“The bottom line is: we need to hold on to that agency property, or under the legislation it has to be sold off and we lose control,” Evanoff said.

The agency has already invested tens of millions into the project and stands to lose an additional $77.2 million in leveraged grants should the agency be forced to fold, Evanoff said.

The strongest engine for local economic development, the agency invested millions to develop land surrounding the BART station. The agency put $32 million into the construction of Eleventh Street, creating the infrastructure to establish housing on the former Pacific States Steel Corporation location, a previously contaminated site.

That community now generates $3 million a year in property tax, Evanoff said. The Avalon Bay community next to the BART station, also made possible via redevelopment, generates $1 million a year in property taxes, according to Evanoff.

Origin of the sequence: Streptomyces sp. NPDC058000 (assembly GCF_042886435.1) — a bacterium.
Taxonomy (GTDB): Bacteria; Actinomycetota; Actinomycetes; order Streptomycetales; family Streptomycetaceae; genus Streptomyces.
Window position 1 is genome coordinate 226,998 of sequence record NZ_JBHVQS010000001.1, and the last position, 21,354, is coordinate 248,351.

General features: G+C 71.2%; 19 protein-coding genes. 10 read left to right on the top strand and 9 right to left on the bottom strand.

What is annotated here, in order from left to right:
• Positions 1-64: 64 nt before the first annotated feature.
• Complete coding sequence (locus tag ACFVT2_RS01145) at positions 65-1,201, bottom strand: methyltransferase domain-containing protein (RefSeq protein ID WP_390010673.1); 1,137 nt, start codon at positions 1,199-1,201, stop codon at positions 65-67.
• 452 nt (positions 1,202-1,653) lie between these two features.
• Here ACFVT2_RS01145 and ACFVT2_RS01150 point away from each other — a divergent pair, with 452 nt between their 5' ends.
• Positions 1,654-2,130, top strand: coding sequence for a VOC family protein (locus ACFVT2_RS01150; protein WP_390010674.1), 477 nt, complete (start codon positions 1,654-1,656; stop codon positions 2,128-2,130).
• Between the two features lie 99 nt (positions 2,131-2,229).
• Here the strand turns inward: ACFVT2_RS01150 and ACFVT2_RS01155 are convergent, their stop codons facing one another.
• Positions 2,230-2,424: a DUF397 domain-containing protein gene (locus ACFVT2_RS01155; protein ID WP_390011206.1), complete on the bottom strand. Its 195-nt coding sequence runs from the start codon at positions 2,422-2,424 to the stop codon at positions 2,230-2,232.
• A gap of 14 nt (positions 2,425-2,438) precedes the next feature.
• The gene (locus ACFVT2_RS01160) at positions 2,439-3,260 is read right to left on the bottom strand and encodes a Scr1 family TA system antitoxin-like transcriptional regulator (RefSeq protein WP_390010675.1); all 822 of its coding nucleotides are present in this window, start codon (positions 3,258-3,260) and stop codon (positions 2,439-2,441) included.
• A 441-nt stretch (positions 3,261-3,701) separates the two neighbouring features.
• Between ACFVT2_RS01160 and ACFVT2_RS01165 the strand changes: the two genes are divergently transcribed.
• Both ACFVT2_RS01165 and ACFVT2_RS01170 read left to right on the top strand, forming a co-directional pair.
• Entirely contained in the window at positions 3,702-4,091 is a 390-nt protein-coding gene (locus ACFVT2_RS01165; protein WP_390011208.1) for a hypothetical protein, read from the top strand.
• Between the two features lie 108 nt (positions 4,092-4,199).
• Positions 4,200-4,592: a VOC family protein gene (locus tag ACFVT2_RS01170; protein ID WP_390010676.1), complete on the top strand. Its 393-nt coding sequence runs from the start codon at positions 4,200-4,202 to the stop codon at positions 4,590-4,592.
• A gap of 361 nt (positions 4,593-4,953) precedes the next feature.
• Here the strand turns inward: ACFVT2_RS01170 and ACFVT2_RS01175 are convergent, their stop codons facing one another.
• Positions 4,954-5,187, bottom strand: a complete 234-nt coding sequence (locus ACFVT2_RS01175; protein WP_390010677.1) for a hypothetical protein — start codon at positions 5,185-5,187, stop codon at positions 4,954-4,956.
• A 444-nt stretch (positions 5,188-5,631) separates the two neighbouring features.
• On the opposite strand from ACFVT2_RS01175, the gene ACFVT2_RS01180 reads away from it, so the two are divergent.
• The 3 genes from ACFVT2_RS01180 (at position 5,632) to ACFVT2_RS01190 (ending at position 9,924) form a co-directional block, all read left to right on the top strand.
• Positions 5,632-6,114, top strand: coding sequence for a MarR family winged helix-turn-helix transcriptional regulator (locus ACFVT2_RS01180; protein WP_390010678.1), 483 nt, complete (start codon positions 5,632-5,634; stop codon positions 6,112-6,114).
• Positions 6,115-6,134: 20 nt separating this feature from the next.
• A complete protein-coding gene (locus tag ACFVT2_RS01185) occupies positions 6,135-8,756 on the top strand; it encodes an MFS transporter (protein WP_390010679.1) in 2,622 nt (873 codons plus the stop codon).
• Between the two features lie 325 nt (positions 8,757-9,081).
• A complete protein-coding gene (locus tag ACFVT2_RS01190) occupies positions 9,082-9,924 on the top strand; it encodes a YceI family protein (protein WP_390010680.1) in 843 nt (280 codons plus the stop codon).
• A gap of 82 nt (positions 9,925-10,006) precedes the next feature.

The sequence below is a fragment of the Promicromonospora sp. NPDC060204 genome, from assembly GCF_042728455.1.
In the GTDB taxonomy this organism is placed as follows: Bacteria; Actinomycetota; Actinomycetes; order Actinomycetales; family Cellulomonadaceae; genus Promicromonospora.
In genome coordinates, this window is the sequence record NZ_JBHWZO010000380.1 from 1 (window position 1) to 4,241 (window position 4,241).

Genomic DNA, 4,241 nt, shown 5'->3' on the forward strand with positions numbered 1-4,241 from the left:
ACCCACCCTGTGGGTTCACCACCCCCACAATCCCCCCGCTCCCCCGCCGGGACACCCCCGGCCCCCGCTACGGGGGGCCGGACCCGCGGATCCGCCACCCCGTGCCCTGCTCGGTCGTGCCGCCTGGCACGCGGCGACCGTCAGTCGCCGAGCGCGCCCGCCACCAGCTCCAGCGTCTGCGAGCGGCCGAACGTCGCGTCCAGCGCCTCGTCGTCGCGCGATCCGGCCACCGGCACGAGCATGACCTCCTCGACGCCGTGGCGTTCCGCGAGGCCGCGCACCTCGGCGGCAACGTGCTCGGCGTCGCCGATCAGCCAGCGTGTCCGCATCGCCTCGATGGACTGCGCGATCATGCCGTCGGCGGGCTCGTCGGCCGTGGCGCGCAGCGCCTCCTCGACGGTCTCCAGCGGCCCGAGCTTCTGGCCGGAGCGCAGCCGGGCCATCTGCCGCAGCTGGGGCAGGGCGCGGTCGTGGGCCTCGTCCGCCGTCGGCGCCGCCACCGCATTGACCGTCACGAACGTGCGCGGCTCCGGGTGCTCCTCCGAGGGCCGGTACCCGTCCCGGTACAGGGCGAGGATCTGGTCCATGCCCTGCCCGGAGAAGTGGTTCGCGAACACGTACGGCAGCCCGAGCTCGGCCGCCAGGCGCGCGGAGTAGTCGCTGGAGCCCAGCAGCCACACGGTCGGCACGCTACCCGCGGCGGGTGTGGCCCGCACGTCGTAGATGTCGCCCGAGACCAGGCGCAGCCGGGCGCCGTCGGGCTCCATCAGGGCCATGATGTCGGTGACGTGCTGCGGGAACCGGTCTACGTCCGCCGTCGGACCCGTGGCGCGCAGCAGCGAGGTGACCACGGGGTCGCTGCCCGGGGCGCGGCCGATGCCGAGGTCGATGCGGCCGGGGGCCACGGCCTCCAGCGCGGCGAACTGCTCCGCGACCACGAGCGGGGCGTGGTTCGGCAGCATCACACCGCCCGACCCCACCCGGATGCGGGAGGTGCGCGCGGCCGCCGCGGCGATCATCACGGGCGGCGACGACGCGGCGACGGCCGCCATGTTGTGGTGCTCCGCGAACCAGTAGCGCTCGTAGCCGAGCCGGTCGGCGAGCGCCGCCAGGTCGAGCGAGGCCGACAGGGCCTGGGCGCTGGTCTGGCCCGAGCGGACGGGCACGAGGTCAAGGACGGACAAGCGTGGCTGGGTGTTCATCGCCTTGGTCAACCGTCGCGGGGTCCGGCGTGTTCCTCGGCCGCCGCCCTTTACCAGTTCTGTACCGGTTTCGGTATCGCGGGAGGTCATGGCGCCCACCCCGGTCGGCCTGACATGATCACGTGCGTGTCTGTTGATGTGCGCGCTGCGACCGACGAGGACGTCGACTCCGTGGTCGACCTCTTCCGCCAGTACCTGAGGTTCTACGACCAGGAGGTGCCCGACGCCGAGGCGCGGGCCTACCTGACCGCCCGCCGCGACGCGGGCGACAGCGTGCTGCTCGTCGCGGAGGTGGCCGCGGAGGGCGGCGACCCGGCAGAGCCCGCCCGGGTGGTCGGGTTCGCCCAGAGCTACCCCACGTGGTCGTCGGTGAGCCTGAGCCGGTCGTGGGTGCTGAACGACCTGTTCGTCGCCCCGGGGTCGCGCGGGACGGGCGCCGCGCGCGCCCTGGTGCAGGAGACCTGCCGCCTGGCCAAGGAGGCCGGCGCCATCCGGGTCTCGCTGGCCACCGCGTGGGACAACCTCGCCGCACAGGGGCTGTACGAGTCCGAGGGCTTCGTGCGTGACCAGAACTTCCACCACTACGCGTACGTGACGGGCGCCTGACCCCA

The agency has also created 449 affordable housing units throughout the city, including 155 units at the Mid-Penninsula Housing development that is nearing completion.

Additionally, the agency funds 14 full-time city staff positions, including positions in the Economic and Community Development department. The city would have to find another funding source to keep those positions.

It’s a similar story in San Jose.

If the San Jose agency is dissolved, it would kill hundreds of millions of dollars’ worth of vital projects, including their Strong Neighborhoods Initiative, which aims to revitalize 20 of San Jose’s most disadvantaged residential neighborhoods.

Other redevelopment projects that would be lost are San Jose’s flood control project to protect industrial properties and several interchange widening projects near Highway 101.

Unless the laws are overturned, there is little the agencies will be able to do to protect their projects.

“There is no worst-case scenario," Evanoff said. "It’s choosing how to die.”